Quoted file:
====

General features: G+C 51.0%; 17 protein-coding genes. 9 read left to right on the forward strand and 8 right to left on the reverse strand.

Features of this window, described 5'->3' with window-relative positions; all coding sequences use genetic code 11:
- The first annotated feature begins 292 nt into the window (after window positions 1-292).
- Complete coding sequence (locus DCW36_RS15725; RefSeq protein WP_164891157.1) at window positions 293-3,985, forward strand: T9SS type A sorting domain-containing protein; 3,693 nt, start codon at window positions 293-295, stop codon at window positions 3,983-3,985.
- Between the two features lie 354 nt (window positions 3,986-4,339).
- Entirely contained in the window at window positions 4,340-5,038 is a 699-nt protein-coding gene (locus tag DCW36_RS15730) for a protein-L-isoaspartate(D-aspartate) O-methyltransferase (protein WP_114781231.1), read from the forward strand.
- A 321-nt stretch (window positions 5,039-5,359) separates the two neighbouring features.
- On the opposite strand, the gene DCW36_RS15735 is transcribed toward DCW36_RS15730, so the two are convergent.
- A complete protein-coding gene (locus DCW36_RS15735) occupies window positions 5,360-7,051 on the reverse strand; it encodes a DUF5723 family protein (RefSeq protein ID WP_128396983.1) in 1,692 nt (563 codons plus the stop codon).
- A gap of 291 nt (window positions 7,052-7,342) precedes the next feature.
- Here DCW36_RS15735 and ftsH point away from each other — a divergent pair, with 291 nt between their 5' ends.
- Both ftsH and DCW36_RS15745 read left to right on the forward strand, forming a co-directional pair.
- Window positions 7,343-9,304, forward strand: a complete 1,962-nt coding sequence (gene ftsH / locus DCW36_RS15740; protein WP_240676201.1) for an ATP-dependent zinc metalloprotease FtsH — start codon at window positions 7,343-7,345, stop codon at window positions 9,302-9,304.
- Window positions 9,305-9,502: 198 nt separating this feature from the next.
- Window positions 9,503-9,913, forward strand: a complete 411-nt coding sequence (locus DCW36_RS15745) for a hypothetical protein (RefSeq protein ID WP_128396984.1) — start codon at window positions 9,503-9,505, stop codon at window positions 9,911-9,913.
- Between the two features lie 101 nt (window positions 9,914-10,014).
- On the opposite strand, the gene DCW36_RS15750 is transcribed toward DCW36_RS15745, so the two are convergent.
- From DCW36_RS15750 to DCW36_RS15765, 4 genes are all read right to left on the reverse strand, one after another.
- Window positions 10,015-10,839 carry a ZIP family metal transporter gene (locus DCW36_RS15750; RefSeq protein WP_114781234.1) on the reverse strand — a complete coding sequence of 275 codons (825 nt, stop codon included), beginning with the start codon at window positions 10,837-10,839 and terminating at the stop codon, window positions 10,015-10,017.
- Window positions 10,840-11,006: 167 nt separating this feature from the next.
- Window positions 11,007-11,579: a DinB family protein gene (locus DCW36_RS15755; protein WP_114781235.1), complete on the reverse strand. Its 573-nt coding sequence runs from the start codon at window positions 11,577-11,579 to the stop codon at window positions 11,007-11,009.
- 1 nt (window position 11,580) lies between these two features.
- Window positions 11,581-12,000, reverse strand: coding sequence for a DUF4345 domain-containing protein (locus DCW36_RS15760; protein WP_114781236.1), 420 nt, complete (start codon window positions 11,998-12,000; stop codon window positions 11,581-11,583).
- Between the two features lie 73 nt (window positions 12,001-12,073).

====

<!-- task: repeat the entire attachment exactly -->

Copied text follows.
General features: G+C 51.0%; 17 protein-coding genes. 9 read left to right on the forward strand and 8 right to left on the reverse strand.

Features of this window, described 5'->3' with window-relative positions; all coding sequences use genetic code 11:
- The first annotated feature begins 292 nt into the window (after window positions 1-292).
- Complete coding sequence (locus DCW36_RS15725; RefSeq protein WP_164891157.1) at window positions 293-3,985, forward strand: T9SS type A sorting domain-containing protein; 3,693 nt, start codon at window positions 293-295, stop codon at window positions 3,983-3,985.
- Between the two features lie 354 nt (window positions 3,986-4,339).
- Entirely contained in the window at window positions 4,340-5,038 is a 699-nt protein-coding gene (locus tag DCW36_RS15730) for a protein-L-isoaspartate(D-aspartate) O-methyltransferase (protein WP_114781231.1), read from the forward strand.
- A 321-nt stretch (window positions 5,039-5,359) separates the two neighbouring features.
- On the opposite strand, the gene DCW36_RS15735 is transcribed toward DCW36_RS15730, so the two are convergent.
- A complete protein-coding gene (locus DCW36_RS15735) occupies window positions 5,360-7,051 on the reverse strand; it encodes a DUF5723 family protein (RefSeq protein ID WP_128396983.1) in 1,692 nt (563 codons plus the stop codon).
- A gap of 291 nt (window positions 7,052-7,342) precedes the next feature.
- Here DCW36_RS15735 and ftsH point away from each other — a divergent pair, with 291 nt between their 5' ends.
- Both ftsH and DCW36_RS15745 read left to right on the forward strand, forming a co-directional pair.
- Window positions 7,343-9,304, forward strand: a complete 1,962-nt coding sequence (gene ftsH / locus DCW36_RS15740; protein WP_240676201.1) for an ATP-dependent zinc metalloprotease FtsH — start codon at window positions 7,343-7,345, stop codon at window positions 9,302-9,304.
- Window positions 9,305-9,502: 198 nt separating this feature from the next.
- Window positions 9,503-9,913, forward strand: a complete 411-nt coding sequence (locus DCW36_RS15745) for a hypothetical protein (RefSeq protein ID WP_128396984.1) — start codon at window positions 9,503-9,505, stop codon at window positions 9,911-9,913.
- Between the two features lie 101 nt (window positions 9,914-10,014).
- On the opposite strand, the gene DCW36_RS15750 is transcribed toward DCW36_RS15745, so the two are convergent.
- From DCW36_RS15750 to DCW36_RS15765, 4 genes are all read right to left on the reverse strand, one after another.
- Window positions 10,015-10,839 carry a ZIP family metal transporter gene (locus DCW36_RS15750; RefSeq protein WP_114781234.1) on the reverse strand — a complete coding sequence of 275 codons (825 nt, stop codon included), beginning with the start codon at window positions 10,837-10,839 and terminating at the stop codon, window positions 10,015-10,017.
- Window positions 10,840-11,006: 167 nt separating this feature from the next.
- Window positions 11,007-11,579: a DinB family protein gene (locus DCW36_RS15755; protein WP_114781235.1), complete on the reverse strand. Its 573-nt coding sequence runs from the start codon at window positions 11,577-11,579 to the stop codon at window positions 11,007-11,009.
- 1 nt (window position 11,580) lies between these two features.
- Window positions 11,581-12,000, reverse strand: coding sequence for a DUF4345 domain-containing protein (locus DCW36_RS15760; protein WP_114781236.1), 420 nt, complete (start codon window positions 11,998-12,000; stop codon window positions 11,581-11,583).
- Between the two features lie 73 nt (window positions 12,001-12,073).